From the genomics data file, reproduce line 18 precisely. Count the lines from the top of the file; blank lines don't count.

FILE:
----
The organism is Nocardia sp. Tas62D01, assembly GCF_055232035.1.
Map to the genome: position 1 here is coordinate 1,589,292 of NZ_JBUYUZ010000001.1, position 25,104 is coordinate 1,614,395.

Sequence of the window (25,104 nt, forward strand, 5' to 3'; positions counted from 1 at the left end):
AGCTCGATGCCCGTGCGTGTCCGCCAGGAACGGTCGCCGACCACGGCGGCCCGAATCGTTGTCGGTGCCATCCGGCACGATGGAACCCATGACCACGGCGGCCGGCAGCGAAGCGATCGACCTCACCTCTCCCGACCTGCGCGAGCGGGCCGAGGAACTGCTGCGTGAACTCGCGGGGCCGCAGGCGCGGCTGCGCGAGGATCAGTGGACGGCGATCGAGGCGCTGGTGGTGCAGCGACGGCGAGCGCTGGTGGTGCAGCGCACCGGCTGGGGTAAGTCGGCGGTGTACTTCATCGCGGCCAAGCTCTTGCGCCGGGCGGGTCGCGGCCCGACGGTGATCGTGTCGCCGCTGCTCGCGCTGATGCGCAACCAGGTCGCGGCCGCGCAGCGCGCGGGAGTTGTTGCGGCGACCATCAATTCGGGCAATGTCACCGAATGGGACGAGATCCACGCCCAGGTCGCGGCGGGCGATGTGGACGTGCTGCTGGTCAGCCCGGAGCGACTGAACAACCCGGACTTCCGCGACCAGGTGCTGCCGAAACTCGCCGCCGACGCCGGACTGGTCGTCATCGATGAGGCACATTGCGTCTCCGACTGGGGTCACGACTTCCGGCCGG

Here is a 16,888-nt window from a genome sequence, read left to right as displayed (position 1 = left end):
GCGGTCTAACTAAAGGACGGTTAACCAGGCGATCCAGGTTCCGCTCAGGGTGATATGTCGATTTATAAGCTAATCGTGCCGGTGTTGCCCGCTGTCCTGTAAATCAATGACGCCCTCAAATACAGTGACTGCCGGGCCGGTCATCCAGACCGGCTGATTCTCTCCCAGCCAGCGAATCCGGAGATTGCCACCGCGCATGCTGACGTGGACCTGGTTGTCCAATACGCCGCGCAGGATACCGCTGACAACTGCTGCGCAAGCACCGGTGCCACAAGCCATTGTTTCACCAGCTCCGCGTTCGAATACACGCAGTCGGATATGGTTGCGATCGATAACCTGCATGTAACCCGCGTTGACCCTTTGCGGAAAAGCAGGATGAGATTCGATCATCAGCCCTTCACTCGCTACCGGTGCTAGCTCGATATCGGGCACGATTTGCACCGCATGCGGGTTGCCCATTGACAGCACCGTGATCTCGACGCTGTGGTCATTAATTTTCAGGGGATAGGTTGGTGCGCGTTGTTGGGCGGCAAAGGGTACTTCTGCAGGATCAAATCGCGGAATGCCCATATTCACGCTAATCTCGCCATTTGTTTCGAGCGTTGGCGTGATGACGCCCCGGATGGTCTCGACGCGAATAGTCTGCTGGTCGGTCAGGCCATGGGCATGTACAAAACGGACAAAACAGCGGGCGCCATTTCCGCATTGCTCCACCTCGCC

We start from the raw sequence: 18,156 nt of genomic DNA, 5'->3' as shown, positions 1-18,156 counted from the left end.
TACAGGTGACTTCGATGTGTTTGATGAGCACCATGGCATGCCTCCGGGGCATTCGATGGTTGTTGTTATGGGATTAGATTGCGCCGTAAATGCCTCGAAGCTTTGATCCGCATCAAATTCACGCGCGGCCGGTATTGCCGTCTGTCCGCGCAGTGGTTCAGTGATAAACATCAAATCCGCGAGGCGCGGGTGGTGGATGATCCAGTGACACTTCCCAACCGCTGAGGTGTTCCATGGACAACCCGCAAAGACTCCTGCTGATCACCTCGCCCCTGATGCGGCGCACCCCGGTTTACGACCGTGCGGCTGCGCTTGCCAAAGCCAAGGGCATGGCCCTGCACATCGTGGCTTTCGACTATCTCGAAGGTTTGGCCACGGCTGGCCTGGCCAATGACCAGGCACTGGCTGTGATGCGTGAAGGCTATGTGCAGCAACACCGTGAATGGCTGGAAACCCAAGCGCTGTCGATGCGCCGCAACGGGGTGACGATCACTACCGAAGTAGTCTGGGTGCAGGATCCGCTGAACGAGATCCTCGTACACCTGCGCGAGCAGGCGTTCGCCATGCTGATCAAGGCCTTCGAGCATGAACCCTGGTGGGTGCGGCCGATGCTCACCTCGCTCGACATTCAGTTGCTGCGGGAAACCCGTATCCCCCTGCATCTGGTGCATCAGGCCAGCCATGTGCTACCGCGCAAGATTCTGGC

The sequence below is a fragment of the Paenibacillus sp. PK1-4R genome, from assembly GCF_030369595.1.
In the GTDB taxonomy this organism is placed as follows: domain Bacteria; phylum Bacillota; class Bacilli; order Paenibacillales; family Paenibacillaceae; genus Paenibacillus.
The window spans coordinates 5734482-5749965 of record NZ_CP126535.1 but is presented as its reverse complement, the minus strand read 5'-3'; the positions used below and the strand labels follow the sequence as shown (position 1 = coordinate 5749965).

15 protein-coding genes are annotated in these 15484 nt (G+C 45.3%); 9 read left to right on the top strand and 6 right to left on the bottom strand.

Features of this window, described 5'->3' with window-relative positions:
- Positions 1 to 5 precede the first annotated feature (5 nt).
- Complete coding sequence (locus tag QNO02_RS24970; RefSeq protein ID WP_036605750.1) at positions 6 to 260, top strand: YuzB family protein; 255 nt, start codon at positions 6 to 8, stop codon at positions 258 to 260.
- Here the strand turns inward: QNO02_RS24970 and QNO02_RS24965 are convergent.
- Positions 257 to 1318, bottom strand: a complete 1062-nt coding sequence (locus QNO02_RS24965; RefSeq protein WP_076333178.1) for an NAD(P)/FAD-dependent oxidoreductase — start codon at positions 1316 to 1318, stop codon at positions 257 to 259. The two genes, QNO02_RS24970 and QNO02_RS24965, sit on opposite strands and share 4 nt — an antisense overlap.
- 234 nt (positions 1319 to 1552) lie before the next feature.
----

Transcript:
- 234 nt (positions 1319 to 1552) lie before the next feature.